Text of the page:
Prefabricated architecture makes its way to the top of the Italian alps with the Alpine Pod, located on the Freboudze glacier on the Mont Blanc range. Commissioned by the Italian pine club, CAI Torino, the pod offers climbers refuge from the terrain’s severe conditions.
Designed and built by LEAPfactory, “an Italian firm specializing in modular structures with low environmental impact,” the Alpine Pod uses nautical and aeronautical fabrication techniques to create a self-sufficient structure capable of withstanding extreme weather, like 124 mph winds and 26 feet of snow.
Nothing like this has ever been attempted before, and as such it looks nothing like typical alpine structures. Luca Olivari, the project’s structural engineer, used glass-fiber reinforced plastic (GFRP), which he said is “an ideal material for extreme conditions because the fiber’s weight and orientation can be precisely defined in every area of the structure to support high-concentrated loads.”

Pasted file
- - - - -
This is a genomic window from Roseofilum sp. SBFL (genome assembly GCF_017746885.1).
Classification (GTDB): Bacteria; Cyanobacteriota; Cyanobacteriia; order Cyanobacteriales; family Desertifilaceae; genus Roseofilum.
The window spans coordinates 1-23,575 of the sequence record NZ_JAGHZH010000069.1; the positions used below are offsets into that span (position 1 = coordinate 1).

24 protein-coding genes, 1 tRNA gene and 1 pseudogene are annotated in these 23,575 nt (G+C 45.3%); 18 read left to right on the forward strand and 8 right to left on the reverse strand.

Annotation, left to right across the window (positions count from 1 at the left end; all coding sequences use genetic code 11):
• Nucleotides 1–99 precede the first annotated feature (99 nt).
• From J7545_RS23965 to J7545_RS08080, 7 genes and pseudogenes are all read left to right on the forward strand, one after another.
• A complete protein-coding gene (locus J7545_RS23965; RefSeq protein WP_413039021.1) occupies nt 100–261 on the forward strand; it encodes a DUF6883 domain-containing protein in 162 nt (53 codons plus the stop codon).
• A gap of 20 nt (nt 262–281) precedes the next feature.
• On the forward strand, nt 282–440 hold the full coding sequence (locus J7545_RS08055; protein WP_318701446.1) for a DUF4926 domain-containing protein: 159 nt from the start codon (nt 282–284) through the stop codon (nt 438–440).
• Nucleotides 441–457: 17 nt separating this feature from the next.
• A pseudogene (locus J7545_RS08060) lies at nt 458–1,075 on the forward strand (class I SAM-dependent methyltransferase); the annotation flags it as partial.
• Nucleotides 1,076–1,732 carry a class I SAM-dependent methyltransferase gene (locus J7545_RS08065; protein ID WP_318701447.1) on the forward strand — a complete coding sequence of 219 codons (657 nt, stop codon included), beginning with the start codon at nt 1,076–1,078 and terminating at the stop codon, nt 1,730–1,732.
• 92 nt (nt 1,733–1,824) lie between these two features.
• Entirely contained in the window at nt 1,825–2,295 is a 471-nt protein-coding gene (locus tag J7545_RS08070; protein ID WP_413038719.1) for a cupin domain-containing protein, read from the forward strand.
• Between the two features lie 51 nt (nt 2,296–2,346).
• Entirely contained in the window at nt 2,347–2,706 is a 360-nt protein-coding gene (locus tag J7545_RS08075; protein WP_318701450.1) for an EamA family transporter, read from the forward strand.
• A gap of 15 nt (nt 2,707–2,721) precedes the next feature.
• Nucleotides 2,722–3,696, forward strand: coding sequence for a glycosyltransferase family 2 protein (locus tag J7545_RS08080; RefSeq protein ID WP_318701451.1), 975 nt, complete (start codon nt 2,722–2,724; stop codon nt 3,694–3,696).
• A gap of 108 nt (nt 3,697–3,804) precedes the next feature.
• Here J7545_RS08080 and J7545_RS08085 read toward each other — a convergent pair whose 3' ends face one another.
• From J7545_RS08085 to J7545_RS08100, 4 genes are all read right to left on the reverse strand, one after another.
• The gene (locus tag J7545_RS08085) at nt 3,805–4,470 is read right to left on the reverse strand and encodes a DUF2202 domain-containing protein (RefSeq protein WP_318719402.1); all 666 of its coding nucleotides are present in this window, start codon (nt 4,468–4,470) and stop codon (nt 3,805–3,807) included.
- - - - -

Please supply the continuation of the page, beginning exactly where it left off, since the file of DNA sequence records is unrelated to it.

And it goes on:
As for the pod’s features, it’s 250 square-feet and has a kitchen as well as dining and living areas, twelve bunks, storage for gear and a weather monitoring station. Photovoltaic panels produce 2.5 Kwh of solar energy; It weighs almost 3 tons and cost about $327,000 to construct. And because it’s based on a modular structure, with “individual modules designed for specific functions like eating or sleeping,” the pod itself can actually be rearranged and expanded, should demand require it.
It’s an amazing feat of specialized building under extreme conditions. I’m anxious to follow this project to see how the pod functions after months of wear. But even if the cute sweater design gets rubbed out by wind and sleet, it’s still an oasis in a frozen, forbidding landscape for adventurers heading into the alps on foot.